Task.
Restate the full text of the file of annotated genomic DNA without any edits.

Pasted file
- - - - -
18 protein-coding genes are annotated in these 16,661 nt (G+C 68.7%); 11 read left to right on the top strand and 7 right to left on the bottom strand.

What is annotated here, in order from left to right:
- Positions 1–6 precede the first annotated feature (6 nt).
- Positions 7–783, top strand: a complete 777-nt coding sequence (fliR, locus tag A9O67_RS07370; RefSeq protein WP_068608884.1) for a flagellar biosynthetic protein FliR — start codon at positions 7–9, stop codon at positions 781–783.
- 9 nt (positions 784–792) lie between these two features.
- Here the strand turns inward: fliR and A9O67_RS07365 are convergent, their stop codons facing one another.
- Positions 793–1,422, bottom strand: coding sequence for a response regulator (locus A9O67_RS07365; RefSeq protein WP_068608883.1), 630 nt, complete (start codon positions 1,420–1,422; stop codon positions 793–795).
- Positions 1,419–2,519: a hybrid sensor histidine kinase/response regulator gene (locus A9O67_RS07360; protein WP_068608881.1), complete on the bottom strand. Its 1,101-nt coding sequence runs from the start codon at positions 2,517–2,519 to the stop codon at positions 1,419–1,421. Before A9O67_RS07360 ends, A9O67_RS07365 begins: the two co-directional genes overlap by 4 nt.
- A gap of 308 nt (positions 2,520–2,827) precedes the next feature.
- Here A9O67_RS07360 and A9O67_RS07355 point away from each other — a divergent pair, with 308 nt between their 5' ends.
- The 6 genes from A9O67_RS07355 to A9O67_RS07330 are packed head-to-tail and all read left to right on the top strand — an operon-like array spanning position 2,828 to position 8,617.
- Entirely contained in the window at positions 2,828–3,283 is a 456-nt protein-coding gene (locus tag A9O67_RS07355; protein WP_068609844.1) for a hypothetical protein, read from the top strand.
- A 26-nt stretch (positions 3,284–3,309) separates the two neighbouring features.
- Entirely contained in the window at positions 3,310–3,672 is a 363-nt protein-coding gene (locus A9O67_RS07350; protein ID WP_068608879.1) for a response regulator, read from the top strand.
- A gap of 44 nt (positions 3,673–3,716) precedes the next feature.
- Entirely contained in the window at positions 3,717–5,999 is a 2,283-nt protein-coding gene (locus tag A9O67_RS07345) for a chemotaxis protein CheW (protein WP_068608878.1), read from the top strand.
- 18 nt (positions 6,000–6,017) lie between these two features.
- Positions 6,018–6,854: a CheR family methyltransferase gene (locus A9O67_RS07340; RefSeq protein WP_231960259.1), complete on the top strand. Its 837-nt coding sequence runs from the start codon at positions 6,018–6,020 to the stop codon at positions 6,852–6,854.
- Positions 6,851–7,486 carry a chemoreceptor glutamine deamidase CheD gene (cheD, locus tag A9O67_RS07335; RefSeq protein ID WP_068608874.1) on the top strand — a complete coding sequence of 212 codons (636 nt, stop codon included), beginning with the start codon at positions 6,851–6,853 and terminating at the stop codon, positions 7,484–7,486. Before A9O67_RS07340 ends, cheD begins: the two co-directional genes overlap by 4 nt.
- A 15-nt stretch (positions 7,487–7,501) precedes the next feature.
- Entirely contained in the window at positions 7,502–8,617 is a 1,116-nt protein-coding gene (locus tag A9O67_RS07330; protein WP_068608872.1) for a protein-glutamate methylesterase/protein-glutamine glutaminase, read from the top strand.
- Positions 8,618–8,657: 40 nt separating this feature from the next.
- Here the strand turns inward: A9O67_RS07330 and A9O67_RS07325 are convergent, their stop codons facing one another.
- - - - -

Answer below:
18 protein-coding genes are annotated in these 16,661 nt (G+C 68.7%); 11 read left to right on the top strand and 7 right to left on the bottom strand.

What is annotated here, in order from left to right:
- Positions 1–6 precede the first annotated feature (6 nt).
- Positions 7–783, top strand: a complete 777-nt coding sequence (fliR, locus tag A9O67_RS07370; RefSeq protein WP_068608884.1) for a flagellar biosynthetic protein FliR — start codon at positions 7–9, stop codon at positions 781–783.
- 9 nt (positions 784–792) lie between these two features.
- Here the strand turns inward: fliR and A9O67_RS07365 are convergent, their stop codons facing one another.
- Positions 793–1,422, bottom strand: coding sequence for a response regulator (locus A9O67_RS07365; RefSeq protein WP_068608883.1), 630 nt, complete (start codon positions 1,420–1,422; stop codon positions 793–795).
- Positions 1,419–2,519: a hybrid sensor histidine kinase/response regulator gene (locus A9O67_RS07360; protein WP_068608881.1), complete on the bottom strand. Its 1,101-nt coding sequence runs from the start codon at positions 2,517–2,519 to the stop codon at positions 1,419–1,421. Before A9O67_RS07360 ends, A9O67_RS07365 begins: the two co-directional genes overlap by 4 nt.
- A gap of 308 nt (positions 2,520–2,827) precedes the next feature.
- Here A9O67_RS07360 and A9O67_RS07355 point away from each other — a divergent pair, with 308 nt between their 5' ends.
- The 6 genes from A9O67_RS07355 to A9O67_RS07330 are packed head-to-tail and all read left to right on the top strand — an operon-like array spanning position 2,828 to position 8,617.
- Entirely contained in the window at positions 2,828–3,283 is a 456-nt protein-coding gene (locus tag A9O67_RS07355; protein WP_068609844.1) for a hypothetical protein, read from the top strand.
- A 26-nt stretch (positions 3,284–3,309) separates the two neighbouring features.
- Entirely contained in the window at positions 3,310–3,672 is a 363-nt protein-coding gene (locus A9O67_RS07350; protein ID WP_068608879.1) for a response regulator, read from the top strand.
- A gap of 44 nt (positions 3,673–3,716) precedes the next feature.
- Entirely contained in the window at positions 3,717–5,999 is a 2,283-nt protein-coding gene (locus tag A9O67_RS07345) for a chemotaxis protein CheW (protein WP_068608878.1), read from the top strand.
- 18 nt (positions 6,000–6,017) lie between these two features.
- Positions 6,018–6,854: a CheR family methyltransferase gene (locus A9O67_RS07340; RefSeq protein WP_231960259.1), complete on the top strand. Its 837-nt coding sequence runs from the start codon at positions 6,018–6,020 to the stop codon at positions 6,852–6,854.
- Positions 6,851–7,486 carry a chemoreceptor glutamine deamidase CheD gene (cheD, locus tag A9O67_RS07335; RefSeq protein ID WP_068608874.1) on the top strand — a complete coding sequence of 212 codons (636 nt, stop codon included), beginning with the start codon at positions 6,851–6,853 and terminating at the stop codon, positions 7,484–7,486. Before A9O67_RS07340 ends, cheD begins: the two co-directional genes overlap by 4 nt.
- A 15-nt stretch (positions 7,487–7,501) precedes the next feature.
- Entirely contained in the window at positions 7,502–8,617 is a 1,116-nt protein-coding gene (locus tag A9O67_RS07330; protein WP_068608872.1) for a protein-glutamate methylesterase/protein-glutamine glutaminase, read from the top strand.
- Positions 8,618–8,657: 40 nt separating this feature from the next.
- Here the strand turns inward: A9O67_RS07330 and A9O67_RS07325 are convergent, their stop codons facing one another.